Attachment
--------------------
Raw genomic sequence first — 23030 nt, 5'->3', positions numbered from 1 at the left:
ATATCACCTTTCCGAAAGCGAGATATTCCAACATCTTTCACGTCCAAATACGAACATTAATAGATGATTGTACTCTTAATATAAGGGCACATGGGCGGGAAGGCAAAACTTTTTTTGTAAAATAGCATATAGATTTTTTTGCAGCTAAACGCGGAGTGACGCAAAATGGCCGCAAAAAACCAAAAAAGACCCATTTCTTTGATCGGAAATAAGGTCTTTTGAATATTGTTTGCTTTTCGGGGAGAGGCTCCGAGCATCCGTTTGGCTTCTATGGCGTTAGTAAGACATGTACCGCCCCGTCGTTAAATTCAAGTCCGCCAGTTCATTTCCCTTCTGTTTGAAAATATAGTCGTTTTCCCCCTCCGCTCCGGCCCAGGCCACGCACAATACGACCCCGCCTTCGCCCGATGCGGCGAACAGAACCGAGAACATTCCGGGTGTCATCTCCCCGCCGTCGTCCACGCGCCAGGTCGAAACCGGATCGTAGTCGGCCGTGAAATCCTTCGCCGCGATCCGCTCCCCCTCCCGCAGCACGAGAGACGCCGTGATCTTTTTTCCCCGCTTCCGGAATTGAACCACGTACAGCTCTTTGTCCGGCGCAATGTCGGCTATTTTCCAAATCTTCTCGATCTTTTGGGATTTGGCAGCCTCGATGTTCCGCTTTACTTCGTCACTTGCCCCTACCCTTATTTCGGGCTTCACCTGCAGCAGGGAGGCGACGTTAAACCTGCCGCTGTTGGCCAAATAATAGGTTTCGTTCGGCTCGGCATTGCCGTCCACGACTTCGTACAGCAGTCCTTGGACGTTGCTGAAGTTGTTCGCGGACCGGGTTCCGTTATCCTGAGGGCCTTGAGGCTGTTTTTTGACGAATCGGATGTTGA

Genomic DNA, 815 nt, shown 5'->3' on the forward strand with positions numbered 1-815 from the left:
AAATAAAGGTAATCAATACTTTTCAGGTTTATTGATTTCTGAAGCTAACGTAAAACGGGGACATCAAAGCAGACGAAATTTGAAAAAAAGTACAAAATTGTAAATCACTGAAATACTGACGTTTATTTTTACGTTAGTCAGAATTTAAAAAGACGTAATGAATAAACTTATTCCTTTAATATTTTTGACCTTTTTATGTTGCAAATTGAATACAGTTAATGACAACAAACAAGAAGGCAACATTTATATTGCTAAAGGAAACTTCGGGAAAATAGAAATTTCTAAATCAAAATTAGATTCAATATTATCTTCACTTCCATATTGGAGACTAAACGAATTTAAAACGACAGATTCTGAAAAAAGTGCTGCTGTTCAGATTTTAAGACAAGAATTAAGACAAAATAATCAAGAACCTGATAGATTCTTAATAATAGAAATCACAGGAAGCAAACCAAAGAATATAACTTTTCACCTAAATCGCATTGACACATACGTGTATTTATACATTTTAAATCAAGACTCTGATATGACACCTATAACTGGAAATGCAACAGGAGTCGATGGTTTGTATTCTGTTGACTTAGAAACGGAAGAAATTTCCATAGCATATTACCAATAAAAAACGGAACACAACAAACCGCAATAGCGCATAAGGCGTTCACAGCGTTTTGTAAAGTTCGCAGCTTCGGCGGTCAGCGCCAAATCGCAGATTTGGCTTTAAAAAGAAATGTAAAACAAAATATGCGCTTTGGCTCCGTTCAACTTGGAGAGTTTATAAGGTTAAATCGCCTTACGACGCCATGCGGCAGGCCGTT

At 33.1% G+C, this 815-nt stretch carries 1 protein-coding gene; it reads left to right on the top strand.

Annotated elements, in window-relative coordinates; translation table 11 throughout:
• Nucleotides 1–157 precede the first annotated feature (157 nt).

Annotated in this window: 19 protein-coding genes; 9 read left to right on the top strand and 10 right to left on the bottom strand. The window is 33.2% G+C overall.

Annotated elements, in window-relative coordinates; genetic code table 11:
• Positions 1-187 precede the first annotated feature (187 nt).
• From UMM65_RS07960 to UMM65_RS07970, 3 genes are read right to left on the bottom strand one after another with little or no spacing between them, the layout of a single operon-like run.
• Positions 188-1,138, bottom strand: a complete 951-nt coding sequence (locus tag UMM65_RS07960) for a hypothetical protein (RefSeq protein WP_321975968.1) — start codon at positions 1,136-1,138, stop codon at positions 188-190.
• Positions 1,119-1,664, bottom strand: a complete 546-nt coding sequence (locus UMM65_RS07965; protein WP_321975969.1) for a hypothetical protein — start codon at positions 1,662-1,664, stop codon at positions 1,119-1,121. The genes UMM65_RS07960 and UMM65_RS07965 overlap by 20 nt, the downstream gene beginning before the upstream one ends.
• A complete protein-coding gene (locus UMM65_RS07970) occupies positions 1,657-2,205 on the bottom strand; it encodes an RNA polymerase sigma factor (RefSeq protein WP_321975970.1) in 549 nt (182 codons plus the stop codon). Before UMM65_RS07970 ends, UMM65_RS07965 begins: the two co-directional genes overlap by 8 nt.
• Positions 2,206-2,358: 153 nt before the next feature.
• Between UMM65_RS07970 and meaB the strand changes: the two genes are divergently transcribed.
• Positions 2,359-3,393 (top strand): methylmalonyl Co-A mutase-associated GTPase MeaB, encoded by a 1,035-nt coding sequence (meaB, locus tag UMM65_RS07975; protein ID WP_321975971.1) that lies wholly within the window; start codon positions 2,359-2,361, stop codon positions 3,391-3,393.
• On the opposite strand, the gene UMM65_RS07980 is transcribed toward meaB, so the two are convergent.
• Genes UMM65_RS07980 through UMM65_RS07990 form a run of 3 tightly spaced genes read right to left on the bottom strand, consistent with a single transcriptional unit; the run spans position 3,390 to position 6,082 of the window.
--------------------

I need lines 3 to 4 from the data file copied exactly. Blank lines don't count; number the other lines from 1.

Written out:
Genomic DNA, 815 nt, shown 5'->3' on the forward strand with positions numbered 1-815 from the left:
AAATAAAGGTAATCAATACTTTTCAGGTTTATTGATTTCTGAAGCTAACGTAAAACGGGGACATCAAAGCAGACGAAATTTGAAAAAAAGTACAAAATTGTAAATCACTGAAATACTGACGTTTATTTTTACGTTAGTCAGAATTTAAAAAGACGTAATGAATAAACTTATTCCTTTAATATTTTTGACCTTTTTATGTTGCAAATTGAATACAGTTAATGACAACAAACAAGAAGGCAACATTTATATTGCTAAAGGAAACTTCGGGAAAATAGAAATTTCTAAATCAAAATTAGATTCAATATTATCTTCACTTCCATATTGGAGACTAAACGAATTTAAAACGACAGATTCTGAAAAAAGTGCTGCTGTTCAGATTTTAAGACAAGAATTAAGACAAAATAATCAAGAACCTGATAGATTCTTAATAATAGAAATCACAGGAAGCAAACCAAAGAATATAACTTTTCACCTAAATCGCATTGACACATACGTGTATTTATACATTTTAAATCAAGACTCTGATATGACACCTATAACTGGAAATGCAACAGGAGTCGATGGTTTGTATTCTGTTGACTTAGAAACGGAAGAAATTTCCATAGCATATTACCAATAAAAAACGGAACACAACAAACCGCAATAGCGCATAAGGCGTTCACAGCGTTTTGTAAAGTTCGCAGCTTCGGCGGTCAGCGCCAAATCGCAGATTTGGCTTTAAAAAGAAATGTAAAACAAAATATGCGCTTTGGCTCCGTTCAACTTGGAGAGTTTATAAGGTTAAATCGCCTTACGACGCCATGCGGCAGGCCGTT